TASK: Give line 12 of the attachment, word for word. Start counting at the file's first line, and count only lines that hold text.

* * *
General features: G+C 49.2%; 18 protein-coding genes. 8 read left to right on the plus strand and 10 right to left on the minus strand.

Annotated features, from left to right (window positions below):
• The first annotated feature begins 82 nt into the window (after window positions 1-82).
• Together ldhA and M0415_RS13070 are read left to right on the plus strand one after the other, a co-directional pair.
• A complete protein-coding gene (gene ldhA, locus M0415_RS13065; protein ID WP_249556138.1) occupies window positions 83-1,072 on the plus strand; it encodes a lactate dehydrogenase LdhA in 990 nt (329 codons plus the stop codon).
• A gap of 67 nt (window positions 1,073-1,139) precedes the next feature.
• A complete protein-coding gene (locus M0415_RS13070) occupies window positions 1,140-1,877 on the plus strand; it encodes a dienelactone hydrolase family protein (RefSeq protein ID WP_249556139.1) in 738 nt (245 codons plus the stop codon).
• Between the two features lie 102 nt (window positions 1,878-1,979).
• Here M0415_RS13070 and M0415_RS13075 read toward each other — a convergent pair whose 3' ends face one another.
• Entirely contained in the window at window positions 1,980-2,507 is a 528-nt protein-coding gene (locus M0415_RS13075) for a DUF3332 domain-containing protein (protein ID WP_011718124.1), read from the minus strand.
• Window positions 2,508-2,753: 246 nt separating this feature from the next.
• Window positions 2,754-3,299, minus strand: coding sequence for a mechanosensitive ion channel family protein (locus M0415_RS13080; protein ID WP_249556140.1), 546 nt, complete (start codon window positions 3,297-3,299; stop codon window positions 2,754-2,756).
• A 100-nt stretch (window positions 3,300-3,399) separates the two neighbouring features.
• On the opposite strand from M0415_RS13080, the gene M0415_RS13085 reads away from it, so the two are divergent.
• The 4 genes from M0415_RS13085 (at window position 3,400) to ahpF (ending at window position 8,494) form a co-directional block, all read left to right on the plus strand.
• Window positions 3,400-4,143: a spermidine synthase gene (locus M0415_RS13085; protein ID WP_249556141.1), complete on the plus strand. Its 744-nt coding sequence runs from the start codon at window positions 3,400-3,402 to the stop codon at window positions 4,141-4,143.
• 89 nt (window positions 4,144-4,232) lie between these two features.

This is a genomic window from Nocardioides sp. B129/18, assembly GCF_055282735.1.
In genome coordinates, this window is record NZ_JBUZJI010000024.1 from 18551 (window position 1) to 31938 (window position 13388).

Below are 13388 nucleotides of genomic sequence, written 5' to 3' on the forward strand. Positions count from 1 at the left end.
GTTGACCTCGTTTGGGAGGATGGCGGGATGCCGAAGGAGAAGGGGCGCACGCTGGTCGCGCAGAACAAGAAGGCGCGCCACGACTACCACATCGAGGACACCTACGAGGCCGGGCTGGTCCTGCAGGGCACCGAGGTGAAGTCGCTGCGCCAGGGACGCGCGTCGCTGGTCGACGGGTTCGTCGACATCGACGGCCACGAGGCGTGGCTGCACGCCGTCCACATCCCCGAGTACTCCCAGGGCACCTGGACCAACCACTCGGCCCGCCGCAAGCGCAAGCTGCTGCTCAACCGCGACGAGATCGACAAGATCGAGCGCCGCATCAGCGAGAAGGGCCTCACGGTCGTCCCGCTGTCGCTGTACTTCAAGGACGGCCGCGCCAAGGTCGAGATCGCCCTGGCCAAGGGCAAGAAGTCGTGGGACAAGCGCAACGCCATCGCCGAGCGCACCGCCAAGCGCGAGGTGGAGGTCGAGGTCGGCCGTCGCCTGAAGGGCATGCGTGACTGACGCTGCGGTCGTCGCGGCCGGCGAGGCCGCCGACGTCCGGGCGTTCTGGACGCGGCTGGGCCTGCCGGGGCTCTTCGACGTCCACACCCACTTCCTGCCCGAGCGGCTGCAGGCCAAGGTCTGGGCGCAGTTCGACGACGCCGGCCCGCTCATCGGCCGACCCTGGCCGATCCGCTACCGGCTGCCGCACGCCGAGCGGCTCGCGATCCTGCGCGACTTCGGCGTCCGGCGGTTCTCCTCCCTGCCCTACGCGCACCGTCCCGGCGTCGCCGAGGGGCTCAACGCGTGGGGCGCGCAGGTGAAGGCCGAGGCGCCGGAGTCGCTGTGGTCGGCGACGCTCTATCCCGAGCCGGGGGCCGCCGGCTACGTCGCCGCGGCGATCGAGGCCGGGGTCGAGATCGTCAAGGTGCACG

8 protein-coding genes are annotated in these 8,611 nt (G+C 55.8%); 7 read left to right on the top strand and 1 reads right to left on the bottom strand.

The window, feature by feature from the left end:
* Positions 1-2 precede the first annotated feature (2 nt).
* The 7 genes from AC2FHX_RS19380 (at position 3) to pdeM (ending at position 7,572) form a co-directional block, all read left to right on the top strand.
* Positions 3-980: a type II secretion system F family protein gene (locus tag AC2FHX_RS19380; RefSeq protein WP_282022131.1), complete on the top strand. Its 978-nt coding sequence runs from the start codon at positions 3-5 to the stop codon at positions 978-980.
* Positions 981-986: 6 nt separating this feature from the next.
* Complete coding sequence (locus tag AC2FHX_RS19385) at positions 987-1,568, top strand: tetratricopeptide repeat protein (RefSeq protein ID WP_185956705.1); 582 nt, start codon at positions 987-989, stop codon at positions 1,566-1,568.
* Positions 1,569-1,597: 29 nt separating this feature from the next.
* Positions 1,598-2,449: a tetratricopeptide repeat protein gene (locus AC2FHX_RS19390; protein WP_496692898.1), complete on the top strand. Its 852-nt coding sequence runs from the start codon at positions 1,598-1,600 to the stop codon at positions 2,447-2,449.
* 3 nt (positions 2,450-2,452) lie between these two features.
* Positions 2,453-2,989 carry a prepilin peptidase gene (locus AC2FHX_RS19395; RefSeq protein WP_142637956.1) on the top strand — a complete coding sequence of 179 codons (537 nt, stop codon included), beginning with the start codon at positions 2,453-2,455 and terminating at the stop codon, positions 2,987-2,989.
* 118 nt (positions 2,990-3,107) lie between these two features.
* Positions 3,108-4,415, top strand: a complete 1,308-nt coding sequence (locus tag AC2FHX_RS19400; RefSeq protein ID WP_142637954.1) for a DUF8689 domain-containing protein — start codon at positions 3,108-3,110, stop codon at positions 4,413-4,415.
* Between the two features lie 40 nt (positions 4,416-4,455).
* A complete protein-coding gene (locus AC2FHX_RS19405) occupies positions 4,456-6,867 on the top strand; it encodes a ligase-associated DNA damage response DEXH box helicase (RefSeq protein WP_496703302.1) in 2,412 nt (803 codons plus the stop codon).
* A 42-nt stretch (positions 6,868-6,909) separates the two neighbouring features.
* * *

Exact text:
• Window positions 2,754-3,299, minus strand: coding sequence for a mechanosensitive ion channel family protein (locus M0415_RS13080; protein ID WP_249556140.1), 546 nt, complete (start codon window positions 3,297-3,299; stop codon window positions 2,754-2,756).